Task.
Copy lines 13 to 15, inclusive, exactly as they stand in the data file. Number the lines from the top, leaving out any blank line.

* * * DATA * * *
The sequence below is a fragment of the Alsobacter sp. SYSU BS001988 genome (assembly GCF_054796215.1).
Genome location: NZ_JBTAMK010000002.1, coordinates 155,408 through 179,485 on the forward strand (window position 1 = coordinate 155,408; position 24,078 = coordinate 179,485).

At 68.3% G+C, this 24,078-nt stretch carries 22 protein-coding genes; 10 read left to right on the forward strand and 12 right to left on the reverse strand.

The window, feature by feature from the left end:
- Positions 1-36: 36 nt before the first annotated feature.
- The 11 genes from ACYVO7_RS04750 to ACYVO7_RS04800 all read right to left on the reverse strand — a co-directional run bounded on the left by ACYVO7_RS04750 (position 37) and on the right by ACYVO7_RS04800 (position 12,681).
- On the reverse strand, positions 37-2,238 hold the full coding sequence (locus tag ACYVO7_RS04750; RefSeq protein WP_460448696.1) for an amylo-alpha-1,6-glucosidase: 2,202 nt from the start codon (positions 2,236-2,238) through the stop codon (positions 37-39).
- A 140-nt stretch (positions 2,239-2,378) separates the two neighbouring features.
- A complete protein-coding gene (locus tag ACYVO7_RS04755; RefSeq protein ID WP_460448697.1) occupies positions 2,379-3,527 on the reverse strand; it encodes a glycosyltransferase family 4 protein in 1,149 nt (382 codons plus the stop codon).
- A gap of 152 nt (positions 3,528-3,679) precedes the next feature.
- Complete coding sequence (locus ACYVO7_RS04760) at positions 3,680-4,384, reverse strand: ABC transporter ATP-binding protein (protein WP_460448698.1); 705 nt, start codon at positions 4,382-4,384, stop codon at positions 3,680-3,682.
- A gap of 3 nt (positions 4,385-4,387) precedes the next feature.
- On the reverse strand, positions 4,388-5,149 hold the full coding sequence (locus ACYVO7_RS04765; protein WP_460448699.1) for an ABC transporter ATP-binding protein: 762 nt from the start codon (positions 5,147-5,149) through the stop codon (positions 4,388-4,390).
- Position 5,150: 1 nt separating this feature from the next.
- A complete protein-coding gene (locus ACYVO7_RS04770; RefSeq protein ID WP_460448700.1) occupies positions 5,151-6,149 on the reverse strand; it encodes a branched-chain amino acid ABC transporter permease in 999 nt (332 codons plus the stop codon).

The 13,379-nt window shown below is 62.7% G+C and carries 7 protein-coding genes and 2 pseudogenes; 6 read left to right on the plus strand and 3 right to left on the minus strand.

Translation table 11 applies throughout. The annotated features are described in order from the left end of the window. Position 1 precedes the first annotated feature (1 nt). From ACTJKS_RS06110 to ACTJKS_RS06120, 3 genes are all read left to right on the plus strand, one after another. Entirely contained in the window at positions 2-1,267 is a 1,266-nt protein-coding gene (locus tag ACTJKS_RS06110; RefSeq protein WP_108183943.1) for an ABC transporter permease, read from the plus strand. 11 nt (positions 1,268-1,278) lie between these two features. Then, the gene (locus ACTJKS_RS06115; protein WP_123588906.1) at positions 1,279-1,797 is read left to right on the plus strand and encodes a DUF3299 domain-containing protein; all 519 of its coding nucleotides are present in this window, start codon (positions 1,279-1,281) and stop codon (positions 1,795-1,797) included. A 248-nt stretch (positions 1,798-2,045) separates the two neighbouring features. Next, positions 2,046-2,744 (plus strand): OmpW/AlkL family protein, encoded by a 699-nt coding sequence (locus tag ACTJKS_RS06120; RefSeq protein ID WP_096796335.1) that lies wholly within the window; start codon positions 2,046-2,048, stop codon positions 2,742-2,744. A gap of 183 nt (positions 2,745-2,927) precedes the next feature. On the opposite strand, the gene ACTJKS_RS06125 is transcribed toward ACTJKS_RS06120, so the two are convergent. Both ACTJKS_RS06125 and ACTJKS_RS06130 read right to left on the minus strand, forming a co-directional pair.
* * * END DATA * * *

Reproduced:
- On the reverse strand, positions 4,388-5,149 hold the full coding sequence (locus ACYVO7_RS04765; protein WP_460448699.1) for an ABC transporter ATP-binding protein: 762 nt from the start codon (positions 5,147-5,149) through the stop codon (positions 4,388-4,390).
- Position 5,150: 1 nt separating this feature from the next.
- A complete protein-coding gene (locus ACYVO7_RS04770; RefSeq protein ID WP_460448700.1) occupies positions 5,151-6,149 on the reverse strand; it encodes a branched-chain amino acid ABC transporter permease in 999 nt (332 codons plus the stop codon).